Sabine has spent much of the last 20 years in Mongolia working on conservation projects and has had a leading role in developing our horse tours in Mongolia. She knows the Gobi area and its many herder communities well.
Sabine sources much of the expedition equipment and supplies and oversees meal planning and cooking. She is also in charge of saddles and tack. She is a trained saddle maker! With an adventurous spirit, a commitment to conservation and a Ph.D. in earth sciences, Sabine started her career in Antarctica, exploring the icy wilderness from a year-round base with a small overwintering team, documenting the threats to the last untouched place on earth.
She later guided in Antarctica – ensuring visitor safety and sound ecological conduct. Inspired by the stark beauty of the pristine wilderness, Sabine began to write and photograph for conservation awareness, continuing in New Zealand where she co-founded the “New Zealand Nature Institute”. The “Secret History of Mongolia” had been among her reading at the polar station, and years later, she encountered the images this evoked – working with herder communities in Mongolia’s Gobi desert in the country’s largest National Park to preserve landscapes, wildlife, and grazing resources.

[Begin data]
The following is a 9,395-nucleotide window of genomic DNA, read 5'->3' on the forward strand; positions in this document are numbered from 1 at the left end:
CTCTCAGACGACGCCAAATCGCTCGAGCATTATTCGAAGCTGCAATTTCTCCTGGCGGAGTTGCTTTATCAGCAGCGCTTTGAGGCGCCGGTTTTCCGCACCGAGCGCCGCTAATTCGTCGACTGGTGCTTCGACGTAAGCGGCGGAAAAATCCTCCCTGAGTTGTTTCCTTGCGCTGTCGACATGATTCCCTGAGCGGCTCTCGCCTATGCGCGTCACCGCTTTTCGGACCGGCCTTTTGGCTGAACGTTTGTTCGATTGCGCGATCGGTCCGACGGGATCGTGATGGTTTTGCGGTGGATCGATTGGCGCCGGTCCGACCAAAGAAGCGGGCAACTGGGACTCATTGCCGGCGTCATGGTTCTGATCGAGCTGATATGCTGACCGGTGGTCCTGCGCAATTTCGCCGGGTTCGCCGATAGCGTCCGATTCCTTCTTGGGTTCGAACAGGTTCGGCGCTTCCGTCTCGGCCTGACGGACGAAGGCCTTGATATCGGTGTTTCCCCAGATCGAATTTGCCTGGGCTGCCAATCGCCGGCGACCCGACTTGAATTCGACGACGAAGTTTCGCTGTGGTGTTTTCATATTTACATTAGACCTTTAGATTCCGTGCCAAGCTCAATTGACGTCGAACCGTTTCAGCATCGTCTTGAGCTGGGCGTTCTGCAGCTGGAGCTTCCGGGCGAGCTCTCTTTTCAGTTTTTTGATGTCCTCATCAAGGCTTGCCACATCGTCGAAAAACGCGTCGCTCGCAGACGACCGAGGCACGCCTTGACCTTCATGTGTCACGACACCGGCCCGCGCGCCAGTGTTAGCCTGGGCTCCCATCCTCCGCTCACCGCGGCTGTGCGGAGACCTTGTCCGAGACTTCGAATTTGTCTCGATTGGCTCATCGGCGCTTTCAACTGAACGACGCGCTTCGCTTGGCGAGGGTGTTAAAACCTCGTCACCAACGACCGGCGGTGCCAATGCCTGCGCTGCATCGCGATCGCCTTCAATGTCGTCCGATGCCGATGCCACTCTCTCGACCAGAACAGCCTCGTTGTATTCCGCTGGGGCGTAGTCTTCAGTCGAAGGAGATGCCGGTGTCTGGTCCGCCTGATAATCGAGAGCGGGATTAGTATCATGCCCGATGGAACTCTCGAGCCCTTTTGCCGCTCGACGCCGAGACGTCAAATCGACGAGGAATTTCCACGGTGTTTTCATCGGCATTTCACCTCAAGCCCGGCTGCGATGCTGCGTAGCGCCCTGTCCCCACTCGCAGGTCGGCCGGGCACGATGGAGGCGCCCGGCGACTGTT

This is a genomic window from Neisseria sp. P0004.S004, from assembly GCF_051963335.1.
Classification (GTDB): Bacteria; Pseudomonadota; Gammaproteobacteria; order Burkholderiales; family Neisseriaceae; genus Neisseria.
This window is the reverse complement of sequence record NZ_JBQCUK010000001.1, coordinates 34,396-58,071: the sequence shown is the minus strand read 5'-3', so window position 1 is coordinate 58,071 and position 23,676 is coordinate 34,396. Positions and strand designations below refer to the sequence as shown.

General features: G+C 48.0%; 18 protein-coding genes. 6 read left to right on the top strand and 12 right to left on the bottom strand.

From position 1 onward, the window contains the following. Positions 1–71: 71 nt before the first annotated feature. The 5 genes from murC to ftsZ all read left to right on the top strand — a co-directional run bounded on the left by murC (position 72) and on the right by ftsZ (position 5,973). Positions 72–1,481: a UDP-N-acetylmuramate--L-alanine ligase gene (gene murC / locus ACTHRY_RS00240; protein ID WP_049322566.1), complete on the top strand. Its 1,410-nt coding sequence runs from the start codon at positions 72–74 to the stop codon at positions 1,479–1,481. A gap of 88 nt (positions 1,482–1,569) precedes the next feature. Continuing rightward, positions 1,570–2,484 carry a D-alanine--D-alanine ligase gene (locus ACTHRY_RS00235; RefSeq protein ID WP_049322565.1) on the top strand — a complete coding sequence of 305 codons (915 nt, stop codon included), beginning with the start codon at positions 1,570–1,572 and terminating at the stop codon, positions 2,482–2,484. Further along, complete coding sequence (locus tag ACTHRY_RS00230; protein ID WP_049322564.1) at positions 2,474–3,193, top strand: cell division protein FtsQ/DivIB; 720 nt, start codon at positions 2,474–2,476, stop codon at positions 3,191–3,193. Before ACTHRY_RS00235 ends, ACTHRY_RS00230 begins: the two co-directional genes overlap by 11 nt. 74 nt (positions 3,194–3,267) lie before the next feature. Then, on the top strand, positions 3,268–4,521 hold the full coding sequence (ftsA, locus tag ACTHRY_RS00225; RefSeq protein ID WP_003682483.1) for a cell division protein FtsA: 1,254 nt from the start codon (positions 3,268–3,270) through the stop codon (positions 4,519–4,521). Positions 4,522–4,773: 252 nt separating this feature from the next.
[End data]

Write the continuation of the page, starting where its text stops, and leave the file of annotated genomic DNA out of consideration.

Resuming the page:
When Sabine isn’t in the desert, she spends her time riding and exploring the wilderness areas. Sabine has been a key player in the “Initiative for people-centred Conservation” in Mongolia and forged links to worldwide efforts highlighting nomadic peoples and their traditions in managing the great grasslands on earth. She continues to consult for programs in East and Central Asia, focusing on community-based conservation. Sabine’s favourite time is on the trail, riding while taking care of guests and sharing past and present experiences of the wild.